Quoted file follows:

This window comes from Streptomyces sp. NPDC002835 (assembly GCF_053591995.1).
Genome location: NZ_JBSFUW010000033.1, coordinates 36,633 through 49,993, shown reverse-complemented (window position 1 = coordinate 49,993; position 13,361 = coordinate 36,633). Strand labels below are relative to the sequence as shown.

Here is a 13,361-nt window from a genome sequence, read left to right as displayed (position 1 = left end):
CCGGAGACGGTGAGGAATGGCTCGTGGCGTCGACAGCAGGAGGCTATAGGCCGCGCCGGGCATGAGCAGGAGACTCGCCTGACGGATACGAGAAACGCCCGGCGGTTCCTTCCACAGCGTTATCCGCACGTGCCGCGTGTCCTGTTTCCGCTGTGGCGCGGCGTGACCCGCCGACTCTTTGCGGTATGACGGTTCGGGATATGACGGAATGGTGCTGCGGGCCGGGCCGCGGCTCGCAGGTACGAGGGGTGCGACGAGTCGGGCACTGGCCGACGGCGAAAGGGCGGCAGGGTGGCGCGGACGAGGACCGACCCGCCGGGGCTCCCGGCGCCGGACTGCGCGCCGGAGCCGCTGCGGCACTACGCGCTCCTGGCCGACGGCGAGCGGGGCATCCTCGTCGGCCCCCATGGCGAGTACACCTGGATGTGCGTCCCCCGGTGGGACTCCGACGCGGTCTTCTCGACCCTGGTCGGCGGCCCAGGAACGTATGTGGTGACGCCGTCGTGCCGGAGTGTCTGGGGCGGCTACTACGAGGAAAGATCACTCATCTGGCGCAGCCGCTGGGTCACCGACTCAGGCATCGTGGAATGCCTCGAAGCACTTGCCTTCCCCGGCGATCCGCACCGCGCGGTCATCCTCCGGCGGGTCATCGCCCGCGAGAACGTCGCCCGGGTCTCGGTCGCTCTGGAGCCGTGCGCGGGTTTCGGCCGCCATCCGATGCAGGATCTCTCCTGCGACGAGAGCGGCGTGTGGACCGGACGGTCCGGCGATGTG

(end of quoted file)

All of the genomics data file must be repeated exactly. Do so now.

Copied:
This window comes from Streptomyces sp. NPDC002835 (assembly GCF_053591995.1).
Genome location: NZ_JBSFUW010000033.1, coordinates 36,633 through 49,993, shown reverse-complemented (window position 1 = coordinate 49,993; position 13,361 = coordinate 36,633). Strand labels below are relative to the sequence as shown.

Here is a 13,361-nt window from a genome sequence, read left to right as displayed (position 1 = left end):
CCGGAGACGGTGAGGAATGGCTCGTGGCGTCGACAGCAGGAGGCTATAGGCCGCGCCGGGCATGAGCAGGAGACTCGCCTGACGGATACGAGAAACGCCCGGCGGTTCCTTCCACAGCGTTATCCGCACGTGCCGCGTGTCCTGTTTCCGCTGTGGCGCGGCGTGACCCGCCGACTCTTTGCGGTATGACGGTTCGGGATATGACGGAATGGTGCTGCGGGCCGGGCCGCGGCTCGCAGGTACGAGGGGTGCGACGAGTCGGGCACTGGCCGACGGCGAAAGGGCGGCAGGGTGGCGCGGACGAGGACCGACCCGCCGGGGCTCCCGGCGCCGGACTGCGCGCCGGAGCCGCTGCGGCACTACGCGCTCCTGGCCGACGGCGAGCGGGGCATCCTCGTCGGCCCCCATGGCGAGTACACCTGGATGTGCGTCCCCCGGTGGGACTCCGACGCGGTCTTCTCGACCCTGGTCGGCGGCCCAGGAACGTATGTGGTGACGCCGTCGTGCCGGAGTGTCTGGGGCGGCTACTACGAGGAAAGATCACTCATCTGGCGCAGCCGCTGGGTCACCGACTCAGGCATCGTGGAATGCCTCGAAGCACTTGCCTTCCCCGGCGATCCGCACCGCGCGGTCATCCTCCGGCGGGTCATCGCCCGCGAGAACGTCGCCCGGGTCTCGGTCGCTCTGGAGCCGTGCGCGGGTTTCGGCCGCCATCCGATGCAGGATCTCTCCTGCGACGAGAGCGGCGTGTGGACCGGACGGTCCGGCGATGTG